Promising start-ups get a cash kickstart

五月 17, 2002

Methods to protect the active ingredients in drugs and to detect cancers using light have won the research councils' business plan competitions.

Last week, scientists from Nottingham University and a consortium led by University College London won awards that will help them turn their research into commercial companies.

The competition provided entrants with workshops on how to write business plans and get sponsorship and a mentoring process with access to venture capitalists, lawyers and marketeers.

The winner was Critical Pharmaceuticals, set up by Kevin Shakesheff of Nottingham University's Pharmacy School, and Steve Howdle, in Nottingham's chemistry department. The start-up beat 60 entrants to claim the £25,000 first prize.

Critical Pharmaceuticals developed a new method to help next-generation drugs made from proteins stay in the body for up to a month. The process involves suspending the drug in a new porous polymer.

Professor Shakesheff said: "A year ago, as academics, we didn't know how to put together a good business plan." The company is now looking for £2.5 million funding.

UCL spin-off MedOptica, whose researchers are based at the National Medical Laser Centre at UCL and at Boston University, won £20,000 to develop light scattering technology that could cut the time to detect cancer to a matter of hours.

The optical biopsy system sends pulses of white light into tissue and differences in the signatures of normal and cancerous tissue are used to make the diagnosis.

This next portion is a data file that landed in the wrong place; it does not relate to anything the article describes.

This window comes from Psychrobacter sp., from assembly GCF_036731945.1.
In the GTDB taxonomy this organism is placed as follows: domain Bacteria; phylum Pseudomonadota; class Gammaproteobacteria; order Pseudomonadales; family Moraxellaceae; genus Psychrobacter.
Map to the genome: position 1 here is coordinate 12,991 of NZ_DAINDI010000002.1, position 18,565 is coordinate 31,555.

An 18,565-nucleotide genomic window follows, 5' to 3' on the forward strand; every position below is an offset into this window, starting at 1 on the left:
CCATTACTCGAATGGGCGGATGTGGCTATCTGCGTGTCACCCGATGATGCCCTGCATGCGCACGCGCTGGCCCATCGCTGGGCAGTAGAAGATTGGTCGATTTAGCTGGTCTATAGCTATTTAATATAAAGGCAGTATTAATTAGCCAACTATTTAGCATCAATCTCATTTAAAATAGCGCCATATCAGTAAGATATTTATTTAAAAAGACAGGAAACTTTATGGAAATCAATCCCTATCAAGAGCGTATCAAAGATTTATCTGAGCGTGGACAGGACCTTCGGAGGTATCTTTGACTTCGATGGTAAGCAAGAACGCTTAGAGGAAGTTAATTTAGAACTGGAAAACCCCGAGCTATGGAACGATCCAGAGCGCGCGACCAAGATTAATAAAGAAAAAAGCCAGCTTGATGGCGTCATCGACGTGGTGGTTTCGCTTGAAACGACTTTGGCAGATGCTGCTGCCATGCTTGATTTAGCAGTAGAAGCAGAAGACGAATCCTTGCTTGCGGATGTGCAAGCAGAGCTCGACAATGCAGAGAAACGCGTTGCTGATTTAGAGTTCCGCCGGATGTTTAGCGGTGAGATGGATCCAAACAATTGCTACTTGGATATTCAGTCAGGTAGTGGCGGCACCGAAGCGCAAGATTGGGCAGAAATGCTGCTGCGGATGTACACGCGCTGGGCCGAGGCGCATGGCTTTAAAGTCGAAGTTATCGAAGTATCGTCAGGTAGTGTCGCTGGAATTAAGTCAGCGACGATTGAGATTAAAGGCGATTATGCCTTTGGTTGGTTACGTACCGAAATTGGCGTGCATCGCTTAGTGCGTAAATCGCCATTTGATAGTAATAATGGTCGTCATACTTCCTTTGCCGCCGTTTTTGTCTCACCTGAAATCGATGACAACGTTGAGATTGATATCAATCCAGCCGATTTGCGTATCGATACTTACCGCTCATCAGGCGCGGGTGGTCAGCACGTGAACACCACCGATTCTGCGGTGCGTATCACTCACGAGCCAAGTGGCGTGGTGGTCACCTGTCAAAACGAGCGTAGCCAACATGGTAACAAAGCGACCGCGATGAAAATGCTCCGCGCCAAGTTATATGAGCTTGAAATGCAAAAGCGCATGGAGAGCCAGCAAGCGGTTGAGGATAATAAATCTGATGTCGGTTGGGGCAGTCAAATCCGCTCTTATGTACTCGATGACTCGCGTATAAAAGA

MedOptica scientific director David Pickard said: "Winning the competition will spur the team on to continue development with a goal of eventually seeing the technology used in clinical practice."

The competition was a joint venture between the Engineering and Physical Sciences Research Council, the Economic and Social Research Council, Particle Physics and Astronomy Research Council and the Natural Environment Research Council.

It was run by the Biotechnology and Biological Sciences Research Council with the Medical Research Council, the Department of Trade and Industry, AstraZeneca, GlaxoSmithKline and the Gatsby Charitable Foundation.

Two runners-up from Newcastle and Aberdeen universities received £10,000 each and teams from the universities of Manchester, Newcastle and Warwick and Imperial College London each received £5,000.



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